ALAA Roots — An Unofficial Site

October 6, 2008

2008.10.06: FW: US Supreme Court denies Troy Davis

Filed under: Civil Rights,Criminal Justice,Racism,Sentencing — nyclaw01 @ 12:16 pm

From: Kurti, Rebecca
Sent: Monday, October 06, 2008 12:16 PM
To: 1199 Members; ALAA MEMBERS
Subject: FW: US Supreme Court denies Troy Davis

From: Rebecca Kurti []
Sent: Monday, October 06, 2008 12:16 PM
To: Kurti, Rebecca
Subject: US Supreme Court denies Troy Davis


The fight is not over yet — the Georgia Atty Gen. still needs to re-issue a warrant, and public pressure could halt the state once again.

US Supreme Court denies death row inmate new hearing

25 minutes ago

WASHINGTON (AFP) — The US Supreme Court refused Monday to hear arguments in the case of an African-American granted an 11th hour stay of execution for the murder of a white police officer.

The execution of Troy Davis, 39, who has spent 17 years on death row in Georgia, was dramatically halted two hours before he was due to die late last month amid growing doubts about his conviction.

Defense lawyers had asked the Supreme Court to rule on the constitutionality of executing a person when there is new, substantial evidence to show he was not guilty of the crime.

Seven out of nine witnesses who gave evidence at Davis’ trial have recanted or changed their testimony that he murdered policeman, Mark MacPhail.

The witnesses said statements implicating Davis had been coerced by strongarm police tactics, challenging the backbone of the prosecution’ s case in the absence of any weapon, fingerprints and DNA linking him to the murder.

Davis had originally been sentenced to die in July last year, but he was granted a last-minute stay of execution then by the Georgia Board of Pardons and Parole.

Earlier in September, however, the parole board issued a decision denying Davis clemency which was confirmed by the Georgia supreme court.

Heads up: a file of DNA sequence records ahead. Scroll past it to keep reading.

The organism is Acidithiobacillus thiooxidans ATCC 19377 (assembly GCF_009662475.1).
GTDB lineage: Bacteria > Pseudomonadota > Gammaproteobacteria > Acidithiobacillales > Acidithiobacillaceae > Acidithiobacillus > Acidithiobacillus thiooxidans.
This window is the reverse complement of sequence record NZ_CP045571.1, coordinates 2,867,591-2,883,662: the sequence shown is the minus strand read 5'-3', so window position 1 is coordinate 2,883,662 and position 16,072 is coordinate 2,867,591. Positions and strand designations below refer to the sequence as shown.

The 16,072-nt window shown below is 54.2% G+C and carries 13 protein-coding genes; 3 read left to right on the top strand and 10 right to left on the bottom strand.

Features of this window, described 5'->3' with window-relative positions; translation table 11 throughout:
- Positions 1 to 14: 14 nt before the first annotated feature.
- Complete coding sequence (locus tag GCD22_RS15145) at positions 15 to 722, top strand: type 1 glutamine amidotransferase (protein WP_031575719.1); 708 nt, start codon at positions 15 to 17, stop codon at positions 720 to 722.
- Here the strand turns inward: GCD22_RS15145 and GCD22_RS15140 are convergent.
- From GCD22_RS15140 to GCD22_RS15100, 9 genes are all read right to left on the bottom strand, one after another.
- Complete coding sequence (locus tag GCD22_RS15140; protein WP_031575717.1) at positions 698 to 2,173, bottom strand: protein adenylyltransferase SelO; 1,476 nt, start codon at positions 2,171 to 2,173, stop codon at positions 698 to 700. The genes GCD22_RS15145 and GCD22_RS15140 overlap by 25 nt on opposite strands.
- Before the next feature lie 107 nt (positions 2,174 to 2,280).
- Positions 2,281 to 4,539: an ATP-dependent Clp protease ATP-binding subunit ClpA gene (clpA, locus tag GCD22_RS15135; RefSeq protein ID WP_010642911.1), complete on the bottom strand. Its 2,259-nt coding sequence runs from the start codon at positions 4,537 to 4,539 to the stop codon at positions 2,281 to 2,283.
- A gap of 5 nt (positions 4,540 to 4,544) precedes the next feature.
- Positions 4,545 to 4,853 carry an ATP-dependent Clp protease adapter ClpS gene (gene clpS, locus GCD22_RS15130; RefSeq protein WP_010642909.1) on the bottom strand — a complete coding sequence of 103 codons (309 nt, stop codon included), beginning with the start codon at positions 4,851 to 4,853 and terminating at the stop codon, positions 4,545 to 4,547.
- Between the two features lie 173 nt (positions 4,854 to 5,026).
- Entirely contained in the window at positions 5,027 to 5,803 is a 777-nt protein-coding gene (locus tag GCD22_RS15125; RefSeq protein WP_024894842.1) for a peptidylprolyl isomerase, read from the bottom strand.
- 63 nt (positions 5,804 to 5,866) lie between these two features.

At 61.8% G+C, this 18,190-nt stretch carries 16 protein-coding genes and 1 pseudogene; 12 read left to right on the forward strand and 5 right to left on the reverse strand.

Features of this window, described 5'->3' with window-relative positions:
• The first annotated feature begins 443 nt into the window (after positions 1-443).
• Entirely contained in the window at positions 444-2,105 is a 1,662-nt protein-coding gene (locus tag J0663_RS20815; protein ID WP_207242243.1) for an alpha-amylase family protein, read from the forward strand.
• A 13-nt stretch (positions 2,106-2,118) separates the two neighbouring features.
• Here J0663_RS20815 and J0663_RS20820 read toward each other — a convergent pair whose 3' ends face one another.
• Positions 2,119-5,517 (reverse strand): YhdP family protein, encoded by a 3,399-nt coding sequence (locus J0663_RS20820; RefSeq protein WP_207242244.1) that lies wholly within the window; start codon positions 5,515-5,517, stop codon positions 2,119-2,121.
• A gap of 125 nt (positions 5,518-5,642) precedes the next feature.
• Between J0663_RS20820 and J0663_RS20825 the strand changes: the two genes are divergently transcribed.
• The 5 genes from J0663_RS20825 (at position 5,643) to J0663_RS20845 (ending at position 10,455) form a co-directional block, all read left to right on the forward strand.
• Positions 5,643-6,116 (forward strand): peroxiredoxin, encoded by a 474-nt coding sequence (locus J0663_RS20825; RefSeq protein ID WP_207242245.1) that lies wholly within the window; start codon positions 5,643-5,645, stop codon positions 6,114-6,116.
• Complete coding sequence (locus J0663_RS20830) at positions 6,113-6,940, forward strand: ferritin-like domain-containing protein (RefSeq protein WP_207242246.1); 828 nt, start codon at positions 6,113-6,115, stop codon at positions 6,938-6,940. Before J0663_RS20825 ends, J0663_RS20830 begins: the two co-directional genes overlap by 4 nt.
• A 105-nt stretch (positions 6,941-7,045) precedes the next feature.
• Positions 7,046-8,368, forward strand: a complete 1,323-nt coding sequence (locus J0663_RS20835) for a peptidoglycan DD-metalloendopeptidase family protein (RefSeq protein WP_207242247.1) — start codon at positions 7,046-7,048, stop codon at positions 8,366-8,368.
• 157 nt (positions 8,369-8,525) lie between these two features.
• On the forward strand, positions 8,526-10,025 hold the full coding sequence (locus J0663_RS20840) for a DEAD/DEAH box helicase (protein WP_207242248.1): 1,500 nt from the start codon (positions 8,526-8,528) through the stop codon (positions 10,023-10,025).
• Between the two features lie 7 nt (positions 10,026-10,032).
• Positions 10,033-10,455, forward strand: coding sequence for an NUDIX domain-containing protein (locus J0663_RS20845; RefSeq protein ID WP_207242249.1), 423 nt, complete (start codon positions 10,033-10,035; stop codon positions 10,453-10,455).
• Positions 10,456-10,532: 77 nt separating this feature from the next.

International figures including former US president Jimmy Carter, Nobel Peace Prize winner Desmond Tutu of South Africa and Pope Benedict XVI have spoken out against Davis’ execution.

In a statement Carter said last month: “Executing Troy Davis without a real examination of potentially exonerating evidence risks taking the life of an innocent man and would be a grave miscarriage of justice.”

The case has also been taken up by Amnesty International and a group known as Georgians for Alternatives to the Death Penalty (GFADP).

The group’s chairwoman Sarah Totonchi said on September 23: “Certainly we know that across the spectrum in the death penalty when the defendant is black and the victim is white, the likelihood of the death penalty being imposed is much greater.

“When the person is a white cop, the defendant has almost no chance.”

But the mother of the policeman slain in a car park in Savannah, Georgia in 1989 told the Atlanta Constitution- Journal in late September that she was “disgusted” by the outpouring of support for Davis.

“I hope this is over Tuesday and I can have some peace,” 74-year-old Anneliese MacPhail told the paper, adding she had no doubt Davis was guilty.

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